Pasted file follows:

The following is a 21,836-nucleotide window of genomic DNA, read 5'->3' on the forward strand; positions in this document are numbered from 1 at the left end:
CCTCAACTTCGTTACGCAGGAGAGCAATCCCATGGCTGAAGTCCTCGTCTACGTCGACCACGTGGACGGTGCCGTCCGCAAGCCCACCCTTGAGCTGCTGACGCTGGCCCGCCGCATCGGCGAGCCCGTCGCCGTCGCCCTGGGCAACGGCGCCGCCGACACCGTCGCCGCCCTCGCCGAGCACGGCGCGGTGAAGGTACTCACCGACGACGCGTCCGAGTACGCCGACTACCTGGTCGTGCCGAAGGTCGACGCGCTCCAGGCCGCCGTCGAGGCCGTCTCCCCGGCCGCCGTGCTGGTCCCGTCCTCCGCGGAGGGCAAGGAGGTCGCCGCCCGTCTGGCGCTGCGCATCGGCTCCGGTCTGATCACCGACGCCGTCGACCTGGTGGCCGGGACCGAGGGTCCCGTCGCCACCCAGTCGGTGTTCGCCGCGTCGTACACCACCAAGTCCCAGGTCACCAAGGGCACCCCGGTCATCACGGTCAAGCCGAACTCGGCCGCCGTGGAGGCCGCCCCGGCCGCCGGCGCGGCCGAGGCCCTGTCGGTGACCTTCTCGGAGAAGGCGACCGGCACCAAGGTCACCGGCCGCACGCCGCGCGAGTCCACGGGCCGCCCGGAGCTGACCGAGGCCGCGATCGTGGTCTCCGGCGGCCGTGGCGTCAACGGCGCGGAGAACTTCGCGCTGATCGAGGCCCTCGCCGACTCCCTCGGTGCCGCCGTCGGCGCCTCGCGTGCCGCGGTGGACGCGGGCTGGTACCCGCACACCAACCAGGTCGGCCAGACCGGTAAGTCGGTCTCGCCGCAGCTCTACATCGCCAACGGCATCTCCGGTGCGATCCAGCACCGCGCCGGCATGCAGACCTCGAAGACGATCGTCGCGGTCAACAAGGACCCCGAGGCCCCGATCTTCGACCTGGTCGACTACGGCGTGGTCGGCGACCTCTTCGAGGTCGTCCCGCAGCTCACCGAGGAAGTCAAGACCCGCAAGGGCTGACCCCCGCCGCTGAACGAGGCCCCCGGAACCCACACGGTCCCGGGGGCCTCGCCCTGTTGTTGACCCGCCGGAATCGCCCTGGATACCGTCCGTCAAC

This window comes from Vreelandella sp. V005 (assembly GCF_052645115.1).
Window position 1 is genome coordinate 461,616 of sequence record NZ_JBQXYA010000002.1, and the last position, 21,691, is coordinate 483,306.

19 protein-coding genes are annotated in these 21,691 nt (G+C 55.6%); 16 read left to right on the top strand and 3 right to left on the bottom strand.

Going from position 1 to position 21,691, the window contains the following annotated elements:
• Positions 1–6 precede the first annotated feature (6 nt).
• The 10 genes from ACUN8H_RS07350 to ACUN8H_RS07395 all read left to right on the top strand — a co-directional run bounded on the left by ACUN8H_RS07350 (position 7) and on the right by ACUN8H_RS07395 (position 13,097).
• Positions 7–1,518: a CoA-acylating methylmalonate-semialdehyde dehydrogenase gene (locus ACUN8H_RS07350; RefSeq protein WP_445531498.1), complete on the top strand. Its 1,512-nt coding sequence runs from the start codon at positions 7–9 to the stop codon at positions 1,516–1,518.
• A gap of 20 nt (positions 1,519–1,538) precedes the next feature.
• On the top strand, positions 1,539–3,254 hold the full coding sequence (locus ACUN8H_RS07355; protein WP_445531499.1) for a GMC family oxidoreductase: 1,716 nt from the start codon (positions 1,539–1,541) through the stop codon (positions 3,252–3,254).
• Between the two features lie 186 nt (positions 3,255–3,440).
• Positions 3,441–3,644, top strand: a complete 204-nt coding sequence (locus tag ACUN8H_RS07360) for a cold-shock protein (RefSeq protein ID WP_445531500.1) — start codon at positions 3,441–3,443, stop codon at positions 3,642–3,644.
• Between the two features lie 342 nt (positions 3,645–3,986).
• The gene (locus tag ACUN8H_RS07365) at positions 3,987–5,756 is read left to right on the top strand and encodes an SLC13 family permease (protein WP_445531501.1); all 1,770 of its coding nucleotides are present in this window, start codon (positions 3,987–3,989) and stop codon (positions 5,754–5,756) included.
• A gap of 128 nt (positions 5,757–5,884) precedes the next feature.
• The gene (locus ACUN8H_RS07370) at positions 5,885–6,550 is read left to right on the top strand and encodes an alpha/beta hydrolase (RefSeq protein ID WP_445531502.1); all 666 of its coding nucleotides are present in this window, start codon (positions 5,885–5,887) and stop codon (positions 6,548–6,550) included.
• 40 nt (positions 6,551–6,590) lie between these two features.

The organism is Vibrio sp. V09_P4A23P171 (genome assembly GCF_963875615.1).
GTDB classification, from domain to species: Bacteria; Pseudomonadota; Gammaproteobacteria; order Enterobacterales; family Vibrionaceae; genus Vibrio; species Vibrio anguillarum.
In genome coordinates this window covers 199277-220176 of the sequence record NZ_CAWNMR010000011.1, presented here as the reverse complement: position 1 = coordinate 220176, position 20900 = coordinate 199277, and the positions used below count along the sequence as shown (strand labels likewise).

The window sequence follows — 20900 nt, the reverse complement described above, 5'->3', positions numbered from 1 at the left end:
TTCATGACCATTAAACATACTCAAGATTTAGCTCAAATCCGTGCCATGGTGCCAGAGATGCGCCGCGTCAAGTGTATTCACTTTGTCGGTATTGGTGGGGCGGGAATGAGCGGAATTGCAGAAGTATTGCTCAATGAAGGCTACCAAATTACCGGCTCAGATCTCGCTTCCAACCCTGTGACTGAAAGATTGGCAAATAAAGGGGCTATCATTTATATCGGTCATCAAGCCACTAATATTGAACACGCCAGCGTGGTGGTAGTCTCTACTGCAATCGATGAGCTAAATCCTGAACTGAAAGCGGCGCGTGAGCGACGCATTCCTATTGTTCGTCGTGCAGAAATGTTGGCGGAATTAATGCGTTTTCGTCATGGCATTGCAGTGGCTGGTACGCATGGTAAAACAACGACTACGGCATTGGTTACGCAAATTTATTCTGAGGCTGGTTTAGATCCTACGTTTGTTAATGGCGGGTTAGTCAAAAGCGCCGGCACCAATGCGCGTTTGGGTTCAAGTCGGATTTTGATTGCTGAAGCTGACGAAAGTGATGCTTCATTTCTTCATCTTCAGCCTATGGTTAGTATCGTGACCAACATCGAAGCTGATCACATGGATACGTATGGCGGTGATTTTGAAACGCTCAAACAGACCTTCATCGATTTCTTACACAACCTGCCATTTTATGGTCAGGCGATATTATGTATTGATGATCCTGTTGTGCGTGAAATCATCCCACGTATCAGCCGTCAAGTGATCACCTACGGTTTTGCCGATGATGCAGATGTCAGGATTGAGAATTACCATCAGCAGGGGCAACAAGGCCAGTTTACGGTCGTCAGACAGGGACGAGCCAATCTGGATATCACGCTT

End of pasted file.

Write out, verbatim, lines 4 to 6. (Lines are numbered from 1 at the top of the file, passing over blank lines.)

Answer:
Window position 1 is genome coordinate 461,616 of sequence record NZ_JBQXYA010000002.1, and the last position, 21,691, is coordinate 483,306.

19 protein-coding genes are annotated in these 21,691 nt (G+C 55.6%); 16 read left to right on the top strand and 3 right to left on the bottom strand.

Going from position 1 to position 21,691, the window contains the following annotated elements: